Grandpa is a Suffolk Punch that came to the rescue in May of 2014. His owner’s health problems caused the horse to go to his kids, but the kids were not horse people and were unable to care for him. Grandpa is in his late 20's and loves to come out of the pasture for grain. He is low man on the totem pole and is a sweet boy. He is not a huge fan of baths but will tolerate them. Grandpa does not care for a stall; he wants to stay out in the pasture. He is not good with his feet and has to be sedated for the farrier but he loves being groomed and will stand great. Grandpa leads well and is not pushy. He is a wonderful pasture companion.
Generously sponsored by Glennis Y.
Honeybun is a sweet appaloosa miniature mare that is 10-12 years old. She came to the rescue in November of 2015. The owner had disabilities and was unable to care for her. She is fully blind and has adapted to her turnout area but does not do well if she is moved. She leads very well though, and is trusting if she has someone with her. She is housed with Bella – a blind Arab mare – and does well with her, but does not like to be alone. Honey bun is a very sweet little mini and loves peppermint treats.
Jemma is a sorrel Quarter Horse mare about 18 years old. She came to the rescue in October of 2014 as a surrender. She was apparently abandoned at a child’s birthday party and the family did not have the means to care for her. Jemma is sweet and likes attention, but prefers the pasture to a stall. She apparently had a broken hock in the past before she came to us, so she is just a pasture companion. Jemma gets along with mares and geldings and loves to graze the day away.
Lady is a 21-year-old bay Arabian pony mare that arrived at the rescue in October of 2013. Her owner was diagnosed with a chronic illness and could no longer care for her. We gave Lady some time to just be a horse, and within the past year she has been restarted walk/trot. Despite her age, she likes to work and is under saddle two-to-three times a week consistently. Lady has lovely, forward movement. She stands well for grooming, tacking, and the farrier and likes getting attention and being loved on. She is not formally diagnosed, but we believe Lady may be pre-Cushings as she did not lose her winter coat this year. She is trace clipped for the summer and wears four shoes when in work.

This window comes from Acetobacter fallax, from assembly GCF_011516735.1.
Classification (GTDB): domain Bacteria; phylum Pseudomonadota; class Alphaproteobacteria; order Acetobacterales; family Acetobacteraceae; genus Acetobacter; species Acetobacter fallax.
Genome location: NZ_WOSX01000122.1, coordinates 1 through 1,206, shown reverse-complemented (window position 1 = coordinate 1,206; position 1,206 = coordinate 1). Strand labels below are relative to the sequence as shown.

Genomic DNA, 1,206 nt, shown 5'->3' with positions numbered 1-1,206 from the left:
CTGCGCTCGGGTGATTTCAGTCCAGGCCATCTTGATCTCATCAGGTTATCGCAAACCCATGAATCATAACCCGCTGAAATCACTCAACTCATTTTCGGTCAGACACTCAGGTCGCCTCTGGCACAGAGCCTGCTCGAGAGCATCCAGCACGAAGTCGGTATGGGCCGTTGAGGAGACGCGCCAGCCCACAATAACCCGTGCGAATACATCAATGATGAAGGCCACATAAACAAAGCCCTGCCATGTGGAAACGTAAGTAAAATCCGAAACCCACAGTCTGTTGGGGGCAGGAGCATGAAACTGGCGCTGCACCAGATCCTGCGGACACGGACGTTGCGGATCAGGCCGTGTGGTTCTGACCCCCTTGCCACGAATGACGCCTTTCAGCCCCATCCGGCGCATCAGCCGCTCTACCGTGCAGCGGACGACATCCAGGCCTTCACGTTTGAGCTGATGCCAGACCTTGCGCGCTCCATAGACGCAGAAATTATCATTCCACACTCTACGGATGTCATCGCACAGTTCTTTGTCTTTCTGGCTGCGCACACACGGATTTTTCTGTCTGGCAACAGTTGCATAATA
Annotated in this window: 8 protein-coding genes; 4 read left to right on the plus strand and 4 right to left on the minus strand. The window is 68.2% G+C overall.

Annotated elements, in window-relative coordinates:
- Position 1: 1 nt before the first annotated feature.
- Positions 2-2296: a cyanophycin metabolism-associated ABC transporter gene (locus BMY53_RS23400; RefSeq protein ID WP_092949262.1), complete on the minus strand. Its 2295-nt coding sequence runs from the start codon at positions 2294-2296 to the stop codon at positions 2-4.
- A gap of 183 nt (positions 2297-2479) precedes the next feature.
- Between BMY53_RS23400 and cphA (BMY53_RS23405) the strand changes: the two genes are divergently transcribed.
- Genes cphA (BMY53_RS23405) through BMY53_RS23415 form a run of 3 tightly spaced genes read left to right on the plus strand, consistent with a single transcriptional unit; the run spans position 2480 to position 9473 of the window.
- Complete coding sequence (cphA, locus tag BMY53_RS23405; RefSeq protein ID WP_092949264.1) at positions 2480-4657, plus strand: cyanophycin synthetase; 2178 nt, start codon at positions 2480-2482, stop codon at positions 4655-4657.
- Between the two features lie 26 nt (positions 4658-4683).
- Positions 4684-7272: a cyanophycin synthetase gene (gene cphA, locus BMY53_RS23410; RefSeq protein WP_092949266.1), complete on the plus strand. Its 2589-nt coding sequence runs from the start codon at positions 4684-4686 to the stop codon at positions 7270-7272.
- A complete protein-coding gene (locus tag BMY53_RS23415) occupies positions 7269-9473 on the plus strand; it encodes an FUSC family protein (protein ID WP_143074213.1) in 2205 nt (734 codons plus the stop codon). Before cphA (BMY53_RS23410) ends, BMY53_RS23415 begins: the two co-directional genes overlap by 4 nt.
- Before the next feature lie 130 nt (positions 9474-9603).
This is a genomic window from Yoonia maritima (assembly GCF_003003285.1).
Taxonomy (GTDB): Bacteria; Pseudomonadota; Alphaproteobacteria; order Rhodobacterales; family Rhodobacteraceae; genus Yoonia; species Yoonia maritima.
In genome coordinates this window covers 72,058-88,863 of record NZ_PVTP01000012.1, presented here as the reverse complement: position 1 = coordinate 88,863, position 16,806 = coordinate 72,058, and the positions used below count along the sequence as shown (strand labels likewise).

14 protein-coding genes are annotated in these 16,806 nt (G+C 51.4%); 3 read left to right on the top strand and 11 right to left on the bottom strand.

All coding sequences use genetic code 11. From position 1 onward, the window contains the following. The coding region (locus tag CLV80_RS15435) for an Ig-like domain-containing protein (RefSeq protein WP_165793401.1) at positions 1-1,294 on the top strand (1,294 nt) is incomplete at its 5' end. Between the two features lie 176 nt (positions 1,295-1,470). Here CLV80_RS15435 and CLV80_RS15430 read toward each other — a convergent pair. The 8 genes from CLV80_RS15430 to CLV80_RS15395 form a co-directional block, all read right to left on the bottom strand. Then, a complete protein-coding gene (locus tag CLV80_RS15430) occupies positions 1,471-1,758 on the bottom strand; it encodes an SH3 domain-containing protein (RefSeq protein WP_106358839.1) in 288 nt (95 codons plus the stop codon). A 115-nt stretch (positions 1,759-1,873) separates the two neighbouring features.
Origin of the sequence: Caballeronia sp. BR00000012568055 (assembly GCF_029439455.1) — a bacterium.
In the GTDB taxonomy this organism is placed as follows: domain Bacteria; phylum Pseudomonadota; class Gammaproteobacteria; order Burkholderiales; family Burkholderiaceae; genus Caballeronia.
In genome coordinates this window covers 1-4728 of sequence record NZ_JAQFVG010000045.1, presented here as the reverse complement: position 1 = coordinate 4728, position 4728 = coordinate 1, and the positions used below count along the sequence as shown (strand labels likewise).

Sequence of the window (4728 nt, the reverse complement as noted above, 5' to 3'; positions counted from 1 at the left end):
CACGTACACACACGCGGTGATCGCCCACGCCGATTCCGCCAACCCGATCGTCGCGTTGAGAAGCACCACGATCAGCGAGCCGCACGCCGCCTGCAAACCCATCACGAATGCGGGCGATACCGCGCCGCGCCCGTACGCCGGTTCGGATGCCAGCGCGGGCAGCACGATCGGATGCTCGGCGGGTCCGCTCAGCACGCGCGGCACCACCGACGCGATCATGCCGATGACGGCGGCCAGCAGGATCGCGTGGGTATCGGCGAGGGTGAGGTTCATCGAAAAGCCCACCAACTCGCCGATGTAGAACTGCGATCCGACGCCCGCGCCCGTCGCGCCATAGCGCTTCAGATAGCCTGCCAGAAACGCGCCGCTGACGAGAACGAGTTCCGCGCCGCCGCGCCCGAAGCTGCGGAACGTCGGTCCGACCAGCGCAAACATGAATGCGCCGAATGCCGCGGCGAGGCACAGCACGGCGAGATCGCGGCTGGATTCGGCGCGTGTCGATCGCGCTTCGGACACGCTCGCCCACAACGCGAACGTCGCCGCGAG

Misty arrived at the rescue in October of 2013. Her owner was leaving home and her parents were unable to care for Misty. She is a fully blind appaloosa mare that is approximately 18 years old. She was said to be broke to ride, but she will make small crow hops even when a rain sheet is put on her so she is not interested in the riding life anymore. She has fully adapted to her blindness and roams the pasture freely. Misty is very easy to catch in the pasture and won’t pass up a free meal. She loves to be groomed and is a permanent resident here at OHR.
Generously sponsored by Natalie and Robin N.
Nana Rose is a 34-year-old Mustang mare that is a barn favorite. Back in the day, this stout mare packed around little kids as a summer camp horse before ending up at the Eugene auction, likely due to her age. She was originally purchased by a family that reached out to us for post-sale quarantine, but unfortunately they were unable to keep Nana so she became a permanent resident of OHR in 2015. Though she has some arthritis creeping up as she ages, Nana remains the herd boss of her pasture and loves to scratch herself on the old oak trees and roll in the grass.
One Eyed Jack
Generously sponsored by Prudy Z.
One Eyed Jack is a 12 year old off the track thoroughbred. He came to the rescue in December of 2012 with one eye. He was foaled February 20, 2004. He had 70 starts in his career with overall earnings of $178,747. His registered name is Stand Tall. Jack needs to be pastured with geldings as he can show stallion-like aggressive behavior when with mares. He can also be pushy on the ground and needs an experienced handler to work with him. However, One Eyed Jack is mellow in the pasture if you want to catch him or love on him.